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UNDO Management in RAC

Oracle RAC Cluster Tips by Burleson Consulting

The Oracle database uses undo segments for undo transactions. They are also used to provide read-consistent images. Traditionally, Oracle maintained rollback segments to store the undo records. Undo records are used for three main purposes. These purposes are:

* Undo records provide read consistency by maintaining the before image of the data.

* Multi-version read consistency models require that users always have access to consistent data. Even though many concurrent users access and modify the same set of data blocks, every user has to get consistent data, and data integrity has to be maintained.

* During database recovery, undo records are used to undo any uncommitted changes applied from the redo log to the data file. Data integrity is maintained even though a failure occurred during active transactions.

* When the user issues a rollback statement during an active transaction, the undo records are used to undo changes that were made to the database by the uncommitted transaction.

Oracle databases have used rollback segments for a long time. But with release 9i, a new method of undo process was introduced which stores the records in a tablespace. Tablespace-based automatic undo management avoids the tedious management of rollback segments. It is considered a good practice to use the automatic undo method for managing undo segments in Oracle Database 10g. However, the manual rollback segments can be used as well. Therefore, there are two modes of rollback or undo methods:

* Automatic ? Automatic Undo Management (AUM) designates the rollback segments as Undo Segments.

* Manual ? Follows the traditional method of manually creating the rollback segments.

The mode can be set at instance startup using the undo_management initialization parameter. In the automatic undo management system, the undo segments are internally managed by Oracle. The following initialization parameter setting causes the STARTUP command to start an instance in automatic undo management mode:


An undo tablespace must be available for Oracle to store undo records. The specific tablespace is defined at startup by setting the undo_tablespace initialization parameter. In RAC there must be one UNDO tablespace for each instance. For example:


Undo Management in RAC

Oracle recommends using the automatic undo method for rollback purposes in a RAC system. Each instance in the RAC system can only use one undo tablespace at a time. In other words, instances cannot share undo tablespaces. Each instance in the cluster, being an independent transaction-processing environment, maintains its own UNDO area for undo management. 

Either automatic undo management or rollback segment undo can be used to manage undo space. If the automatic rollback method will be used, set the global parameter undo_management to auto in the server parameter file, and set the undo_tablespace parameter to assign the undo tablespace to the instance.

The RAC system allows the creation and use of several undo tablespaces.  When the instance is started, it uses the first available undo tablespace. A second instance will use another undo tablespace. Thus, each instance in a RAC system will have exclusive access to a particular undo tablespace at a given time. The undo tablespace cannot be shared among the instances at the same time. Only once an undo tablespace is released by an instance, it can be assigned to another instance. However, all instances can read blocks from any or all undo tablespaces for the purpose of constructing read-consistency images.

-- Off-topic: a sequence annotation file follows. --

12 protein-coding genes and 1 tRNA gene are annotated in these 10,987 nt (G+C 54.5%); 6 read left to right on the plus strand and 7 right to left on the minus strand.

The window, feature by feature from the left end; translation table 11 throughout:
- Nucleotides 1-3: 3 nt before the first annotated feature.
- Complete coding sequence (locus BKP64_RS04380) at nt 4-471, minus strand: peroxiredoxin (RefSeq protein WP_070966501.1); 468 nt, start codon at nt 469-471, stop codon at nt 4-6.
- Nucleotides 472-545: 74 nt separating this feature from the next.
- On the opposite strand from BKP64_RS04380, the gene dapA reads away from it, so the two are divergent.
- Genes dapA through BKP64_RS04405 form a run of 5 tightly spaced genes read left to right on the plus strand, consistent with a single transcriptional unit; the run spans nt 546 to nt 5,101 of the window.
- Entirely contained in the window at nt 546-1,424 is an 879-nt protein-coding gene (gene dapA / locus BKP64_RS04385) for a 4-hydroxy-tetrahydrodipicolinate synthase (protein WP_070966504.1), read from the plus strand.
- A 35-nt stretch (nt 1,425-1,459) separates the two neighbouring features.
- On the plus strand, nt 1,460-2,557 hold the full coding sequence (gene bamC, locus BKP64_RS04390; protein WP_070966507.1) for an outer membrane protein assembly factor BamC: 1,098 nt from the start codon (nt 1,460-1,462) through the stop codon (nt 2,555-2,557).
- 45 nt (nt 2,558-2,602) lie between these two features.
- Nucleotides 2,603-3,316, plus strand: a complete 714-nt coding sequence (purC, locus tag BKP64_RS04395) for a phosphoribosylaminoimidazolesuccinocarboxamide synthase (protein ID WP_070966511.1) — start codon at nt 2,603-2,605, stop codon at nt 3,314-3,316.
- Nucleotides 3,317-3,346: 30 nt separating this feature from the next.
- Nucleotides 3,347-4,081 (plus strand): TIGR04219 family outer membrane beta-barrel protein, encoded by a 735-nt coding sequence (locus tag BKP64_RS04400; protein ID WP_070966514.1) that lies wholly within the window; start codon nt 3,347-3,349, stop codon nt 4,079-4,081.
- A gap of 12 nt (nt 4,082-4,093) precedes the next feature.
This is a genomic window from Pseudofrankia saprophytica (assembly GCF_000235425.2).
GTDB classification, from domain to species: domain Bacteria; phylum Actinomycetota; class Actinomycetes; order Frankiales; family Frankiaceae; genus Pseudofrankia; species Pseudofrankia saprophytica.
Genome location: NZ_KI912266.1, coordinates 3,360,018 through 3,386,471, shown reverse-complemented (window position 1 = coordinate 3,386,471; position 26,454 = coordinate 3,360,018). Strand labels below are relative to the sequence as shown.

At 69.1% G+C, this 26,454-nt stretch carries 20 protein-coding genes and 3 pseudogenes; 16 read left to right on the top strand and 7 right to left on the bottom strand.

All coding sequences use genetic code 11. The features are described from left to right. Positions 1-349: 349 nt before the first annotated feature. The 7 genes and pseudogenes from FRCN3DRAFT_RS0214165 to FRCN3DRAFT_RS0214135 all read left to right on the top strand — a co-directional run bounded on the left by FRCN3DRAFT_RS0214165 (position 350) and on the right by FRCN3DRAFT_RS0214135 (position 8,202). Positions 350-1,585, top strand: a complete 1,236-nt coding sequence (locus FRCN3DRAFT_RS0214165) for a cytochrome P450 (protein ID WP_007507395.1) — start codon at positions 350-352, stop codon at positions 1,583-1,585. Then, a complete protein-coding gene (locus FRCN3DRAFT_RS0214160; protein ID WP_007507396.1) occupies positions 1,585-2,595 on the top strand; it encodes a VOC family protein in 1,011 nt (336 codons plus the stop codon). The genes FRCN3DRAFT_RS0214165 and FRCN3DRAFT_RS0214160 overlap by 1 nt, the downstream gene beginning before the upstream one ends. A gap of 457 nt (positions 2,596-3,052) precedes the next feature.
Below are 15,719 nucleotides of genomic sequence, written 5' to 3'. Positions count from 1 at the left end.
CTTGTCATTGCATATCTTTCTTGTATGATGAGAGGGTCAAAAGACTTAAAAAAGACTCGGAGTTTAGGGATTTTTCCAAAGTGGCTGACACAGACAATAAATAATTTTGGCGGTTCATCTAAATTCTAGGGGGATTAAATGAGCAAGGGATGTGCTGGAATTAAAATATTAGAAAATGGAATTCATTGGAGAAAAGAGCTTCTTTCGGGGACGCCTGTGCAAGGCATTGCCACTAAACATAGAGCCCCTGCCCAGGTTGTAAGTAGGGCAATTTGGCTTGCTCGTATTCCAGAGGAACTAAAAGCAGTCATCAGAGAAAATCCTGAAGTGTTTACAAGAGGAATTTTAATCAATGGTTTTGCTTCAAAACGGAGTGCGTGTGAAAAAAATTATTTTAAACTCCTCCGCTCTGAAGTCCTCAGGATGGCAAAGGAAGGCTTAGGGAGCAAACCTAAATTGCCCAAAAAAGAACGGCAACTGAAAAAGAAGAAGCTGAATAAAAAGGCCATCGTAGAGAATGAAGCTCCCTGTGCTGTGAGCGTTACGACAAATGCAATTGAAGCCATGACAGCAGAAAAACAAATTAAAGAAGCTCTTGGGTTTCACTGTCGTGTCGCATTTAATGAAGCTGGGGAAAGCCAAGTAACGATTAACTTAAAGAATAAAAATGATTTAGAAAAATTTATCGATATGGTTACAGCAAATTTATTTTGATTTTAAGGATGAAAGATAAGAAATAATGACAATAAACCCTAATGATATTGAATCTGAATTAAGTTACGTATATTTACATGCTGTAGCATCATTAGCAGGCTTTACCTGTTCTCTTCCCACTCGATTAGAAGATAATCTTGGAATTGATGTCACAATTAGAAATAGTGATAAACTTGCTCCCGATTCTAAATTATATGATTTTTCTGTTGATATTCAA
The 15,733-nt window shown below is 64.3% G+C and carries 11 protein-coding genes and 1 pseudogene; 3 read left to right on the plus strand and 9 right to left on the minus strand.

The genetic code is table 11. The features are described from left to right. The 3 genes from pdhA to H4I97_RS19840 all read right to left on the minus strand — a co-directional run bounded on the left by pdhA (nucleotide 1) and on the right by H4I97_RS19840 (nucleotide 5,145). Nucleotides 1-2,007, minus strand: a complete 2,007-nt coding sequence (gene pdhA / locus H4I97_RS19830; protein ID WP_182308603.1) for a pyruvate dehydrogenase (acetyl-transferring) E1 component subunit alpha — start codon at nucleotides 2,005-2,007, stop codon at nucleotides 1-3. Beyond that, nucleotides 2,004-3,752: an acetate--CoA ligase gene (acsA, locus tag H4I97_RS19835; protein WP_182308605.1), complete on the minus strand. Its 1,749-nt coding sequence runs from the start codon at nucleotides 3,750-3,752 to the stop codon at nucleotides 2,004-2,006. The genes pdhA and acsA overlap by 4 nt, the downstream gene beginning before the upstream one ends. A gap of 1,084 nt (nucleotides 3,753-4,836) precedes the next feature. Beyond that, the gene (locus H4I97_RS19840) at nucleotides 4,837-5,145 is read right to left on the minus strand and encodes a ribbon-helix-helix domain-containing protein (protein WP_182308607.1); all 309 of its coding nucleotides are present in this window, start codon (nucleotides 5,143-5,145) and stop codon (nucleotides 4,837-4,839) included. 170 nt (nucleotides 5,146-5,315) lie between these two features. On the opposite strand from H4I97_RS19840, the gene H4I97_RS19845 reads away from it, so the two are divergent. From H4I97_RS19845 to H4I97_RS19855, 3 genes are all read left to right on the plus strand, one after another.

If the need arises, an idle undo tablespace can be utilized. This feature is useful for switching to a new undo tablespace located in a different file system, or utilizing a new undo tablespace that is larger in size.

For the purpose of executing a large batch process at night, a new undo tablespace can be utilized. This way, the instance keeps running without any down time. At the time of the switch, the instances maintain control of both the old and new undo tablespaces. The old undo tablespace is marked as pending-offline until all the transactions using it are completed.

Undo tablespaces can be dynamically redirected by executing the ALTER SYSTEM SET UNDO_TABLESPACE statement. For example, assume instances RAC1 and RAC2 are accessing undo tablespaces undotbs01 and undotbs02 respectively. Using an idle undo tablespace, undotbs03 for example, the following statement can be executed from either instance to redirect undo processing to undotbs03.


The undo tablespace is usually defined when the database is created by using the CREATE DATABASE statement as shown in the following example:

DATAFILE '/u01/oracle/rbdb1/undo_01' SIZE 1024M;

The undo tablespace can also be defined after the database is created, as shown here in this example:

Create UNDO tablespace UNDOTBS_3
DATAFILE ?/u01/oracle/rbdb1/undo_3? SIZE 512M ;

If an undo tablespace runs out of space, or to prevent it from doing so, add files to it or resize the existing data files. The following example adds a data file to the undo tablespace undotbs_3:

ADD DATAFILE ?/u01/oracle/rbdb1/undo_31? SIZE 128M ;

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See working examples of Oracle Grid and RAC in the book Oracle Grid and Real Application Clusters.

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